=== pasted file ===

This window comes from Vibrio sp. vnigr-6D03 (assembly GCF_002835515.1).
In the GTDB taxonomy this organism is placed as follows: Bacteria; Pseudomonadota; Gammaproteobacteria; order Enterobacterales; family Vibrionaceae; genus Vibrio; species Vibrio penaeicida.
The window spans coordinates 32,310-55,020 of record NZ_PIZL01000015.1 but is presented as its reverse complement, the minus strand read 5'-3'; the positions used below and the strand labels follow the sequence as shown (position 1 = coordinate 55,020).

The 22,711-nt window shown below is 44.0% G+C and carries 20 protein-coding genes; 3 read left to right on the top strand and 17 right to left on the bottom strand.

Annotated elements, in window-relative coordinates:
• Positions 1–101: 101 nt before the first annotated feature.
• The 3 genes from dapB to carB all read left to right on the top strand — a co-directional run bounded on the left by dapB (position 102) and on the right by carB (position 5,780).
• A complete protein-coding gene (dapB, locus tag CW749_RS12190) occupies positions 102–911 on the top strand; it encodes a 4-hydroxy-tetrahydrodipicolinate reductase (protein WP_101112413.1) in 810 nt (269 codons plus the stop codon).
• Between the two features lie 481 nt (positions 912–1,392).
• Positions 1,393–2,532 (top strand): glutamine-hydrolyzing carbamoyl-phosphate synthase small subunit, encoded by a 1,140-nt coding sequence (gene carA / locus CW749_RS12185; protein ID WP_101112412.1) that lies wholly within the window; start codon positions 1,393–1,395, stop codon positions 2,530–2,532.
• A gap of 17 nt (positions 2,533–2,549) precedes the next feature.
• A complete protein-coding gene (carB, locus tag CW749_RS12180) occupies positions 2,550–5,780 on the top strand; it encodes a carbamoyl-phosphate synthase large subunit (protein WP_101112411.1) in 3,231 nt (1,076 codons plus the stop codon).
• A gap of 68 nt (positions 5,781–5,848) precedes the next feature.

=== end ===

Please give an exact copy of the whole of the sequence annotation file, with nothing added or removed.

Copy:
This window comes from Vibrio sp. vnigr-6D03 (assembly GCF_002835515.1).
In the GTDB taxonomy this organism is placed as follows: Bacteria; Pseudomonadota; Gammaproteobacteria; order Enterobacterales; family Vibrionaceae; genus Vibrio; species Vibrio penaeicida.
The window spans coordinates 32,310-55,020 of record NZ_PIZL01000015.1 but is presented as its reverse complement, the minus strand read 5'-3'; the positions used below and the strand labels follow the sequence as shown (position 1 = coordinate 55,020).

The 22,711-nt window shown below is 44.0% G+C and carries 20 protein-coding genes; 3 read left to right on the top strand and 17 right to left on the bottom strand.

Annotated elements, in window-relative coordinates:
• Positions 1–101: 101 nt before the first annotated feature.
• The 3 genes from dapB to carB all read left to right on the top strand — a co-directional run bounded on the left by dapB (position 102) and on the right by carB (position 5,780).
• A complete protein-coding gene (dapB, locus tag CW749_RS12190) occupies positions 102–911 on the top strand; it encodes a 4-hydroxy-tetrahydrodipicolinate reductase (protein WP_101112413.1) in 810 nt (269 codons plus the stop codon).
• Between the two features lie 481 nt (positions 912–1,392).
• Positions 1,393–2,532 (top strand): glutamine-hydrolyzing carbamoyl-phosphate synthase small subunit, encoded by a 1,140-nt coding sequence (gene carA / locus CW749_RS12185; protein ID WP_101112412.1) that lies wholly within the window; start codon positions 1,393–1,395, stop codon positions 2,530–2,532.
• A gap of 17 nt (positions 2,533–2,549) precedes the next feature.
• A complete protein-coding gene (carB, locus tag CW749_RS12180) occupies positions 2,550–5,780 on the top strand; it encodes a carbamoyl-phosphate synthase large subunit (protein WP_101112411.1) in 3,231 nt (1,076 codons plus the stop codon).
• A gap of 68 nt (positions 5,781–5,848) precedes the next feature.